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'The country is falling apart at the seams': Bill Maher speaks out against censorship

'I think the answer to bad speech is more speech,' said Maher, who identifies as a classical liberal.

'The country is falling apart at the seams': Bill Maher speaks out against censorship
HBO/Bill Maher
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Bill Maher is one of the few liberals with a massive platform who says the quiet part out loud and what many liberals are thinking, but not saying.

Currently on tour in the south, the comedian says that he refuses to write off former president Donald Trump’s supporters because doing so would require him to hate “half the country.”

Ahead of the anniversary of the January 6 riot on Capitol Hill, Maher said he believed American democracy was at a crossroads.

Speaking to AL.com, Maher said,  “January 2025 is going to be where the rubber hits the road in this country. We’ve been heading towards this cliff for a very long time, and we always think we’re the country where it can’t happen. Well, we thought that about terrorism. We thought that about everything. We’re not exempt. We are the country where it can happen.”

In the interview, Maher addressed a number of hot topics including political correctness in comedy to Twitter censorship of conservative politicians. He also explained why he loves to perform in conservative states, particularly in the post-COVID-19 world.

“This country is falling apart at the seams,” said Maher. “Half the people are not going to self-deport. You see these tweets and memes about owning and destroying the other side. Get over it. You’re not owning or destroying anybody. No one’s going anywhere. We have to learn to live together again.”

“San Francisco, that’s going to be a little problematic for me,” said Maher, referring to how people in ultra-liberal cities were far more eager to split with conservatives than those living in red states. “They’re a little too politically correct. There’s going to be a lot of groaning at some of the things I say, and that’s not what a comedy show is supposed to be. Political correctness has always been the enemy of comedy. That’s been my banner from the beginning.”

Speaking to the interviewer, the comedian explained that even though he attracts a mostly liberal crowd, he understands that “liberal is different than woke.”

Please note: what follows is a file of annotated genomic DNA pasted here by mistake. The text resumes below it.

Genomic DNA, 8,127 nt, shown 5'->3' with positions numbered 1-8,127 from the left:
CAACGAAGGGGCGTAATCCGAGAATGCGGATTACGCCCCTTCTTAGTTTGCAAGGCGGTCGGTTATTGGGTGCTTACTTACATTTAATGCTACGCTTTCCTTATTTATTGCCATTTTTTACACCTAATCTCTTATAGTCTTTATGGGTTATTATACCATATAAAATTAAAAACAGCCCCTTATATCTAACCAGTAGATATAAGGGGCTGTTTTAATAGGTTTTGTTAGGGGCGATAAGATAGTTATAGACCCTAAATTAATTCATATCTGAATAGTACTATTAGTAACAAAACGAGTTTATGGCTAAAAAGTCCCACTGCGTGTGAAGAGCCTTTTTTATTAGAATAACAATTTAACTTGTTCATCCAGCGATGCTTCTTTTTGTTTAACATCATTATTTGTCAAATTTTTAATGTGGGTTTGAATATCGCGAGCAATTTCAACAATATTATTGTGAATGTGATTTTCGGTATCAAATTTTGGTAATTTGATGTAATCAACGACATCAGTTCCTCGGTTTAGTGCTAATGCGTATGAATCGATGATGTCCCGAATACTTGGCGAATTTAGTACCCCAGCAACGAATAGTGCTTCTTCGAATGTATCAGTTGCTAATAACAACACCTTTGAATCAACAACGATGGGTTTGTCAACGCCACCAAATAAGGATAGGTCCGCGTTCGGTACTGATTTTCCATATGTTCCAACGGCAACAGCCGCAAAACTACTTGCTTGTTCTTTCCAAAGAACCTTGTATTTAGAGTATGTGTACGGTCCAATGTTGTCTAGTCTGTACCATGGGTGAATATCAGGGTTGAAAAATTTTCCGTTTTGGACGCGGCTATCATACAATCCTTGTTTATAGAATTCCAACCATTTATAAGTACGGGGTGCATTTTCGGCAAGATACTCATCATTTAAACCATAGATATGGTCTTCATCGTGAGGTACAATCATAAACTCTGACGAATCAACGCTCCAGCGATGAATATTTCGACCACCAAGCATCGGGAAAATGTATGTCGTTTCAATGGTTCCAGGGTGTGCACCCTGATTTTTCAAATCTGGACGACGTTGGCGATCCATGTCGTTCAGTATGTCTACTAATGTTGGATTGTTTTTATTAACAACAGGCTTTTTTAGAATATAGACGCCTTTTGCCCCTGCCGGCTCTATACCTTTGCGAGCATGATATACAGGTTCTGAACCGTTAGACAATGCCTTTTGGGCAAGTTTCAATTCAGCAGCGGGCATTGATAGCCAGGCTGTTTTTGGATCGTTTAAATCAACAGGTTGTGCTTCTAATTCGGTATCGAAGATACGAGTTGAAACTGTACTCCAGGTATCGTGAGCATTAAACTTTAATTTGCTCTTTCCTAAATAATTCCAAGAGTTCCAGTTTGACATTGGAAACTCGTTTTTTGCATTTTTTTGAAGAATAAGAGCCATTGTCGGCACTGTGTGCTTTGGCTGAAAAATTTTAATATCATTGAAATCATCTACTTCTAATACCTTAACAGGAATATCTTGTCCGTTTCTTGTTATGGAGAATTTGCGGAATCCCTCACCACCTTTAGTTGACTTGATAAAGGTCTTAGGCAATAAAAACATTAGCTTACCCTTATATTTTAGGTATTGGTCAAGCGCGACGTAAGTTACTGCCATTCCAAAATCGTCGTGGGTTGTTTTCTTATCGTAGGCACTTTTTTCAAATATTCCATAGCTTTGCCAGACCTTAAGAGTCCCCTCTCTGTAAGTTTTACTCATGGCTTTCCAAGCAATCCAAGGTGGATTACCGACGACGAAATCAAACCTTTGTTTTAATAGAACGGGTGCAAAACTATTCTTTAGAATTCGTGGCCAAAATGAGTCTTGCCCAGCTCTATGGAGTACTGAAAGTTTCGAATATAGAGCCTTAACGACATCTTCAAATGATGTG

“To me, woke, if we want to use that broad term, is something that is not an extension of liberalism,” Maher explained. “It’s very often the opposite of what an old-school liberal like me believes. I’ve never been someone who was part of any specific party, per se. I usually vote Democratic, but it depends on the person. Certainly in the age of Trump, they’re never going to get me there with the Republicans. But there are many Republicans who are not Trump Republicans. And they have a good point, that there is that faction of the left that we will call woke who’s gone [off] the deep end.”

In reference to Twitter’s censorship of Republican Congresswoman Marjorie Taylor Greene, Maher said that if she, or anyone else, said something crazy or outlandish on the public platform the response should be for others to call it out — not censor them.

“I think the answer to bad speech is more speech,” said Maher, who identifies as a classical liberal. “I’m certainly not the first one to say that. You can find that from esteemed people on the Supreme Court over the years, mostly liberals. That is the answer to bad speech. It’s not to stop it.”

Maher cited Twitter’s move to shut down conversations on the lab-leak hypothesis of COVID-19 as an example of speech that should not have been censored.

“They, for example, shut down debate on the lab-leak theory and had to walk that back, so did Facebook. Now there’s no political dimension to how the virus started,” he said. “It is outrageous that they said you can’t even talk about the idea that this virus may have started in a lab. Why? It may have. It was always a possibility. Everyone now agrees that could be the origin of the virus. So just put that up as your lodestar.”

“This is the company that said you can’t even talk about that,” he continued. “That’s dangerous. I don’t want that company making the rules about what we can and can’t hear. If Marjorie Taylor Greene said something nutty, then let people swarm her on Twitter and point out how nutty it is. And let’s let a thousand flowers bloom. But I’m never going to be the one who lines up with censorship, no matter who it is.” 

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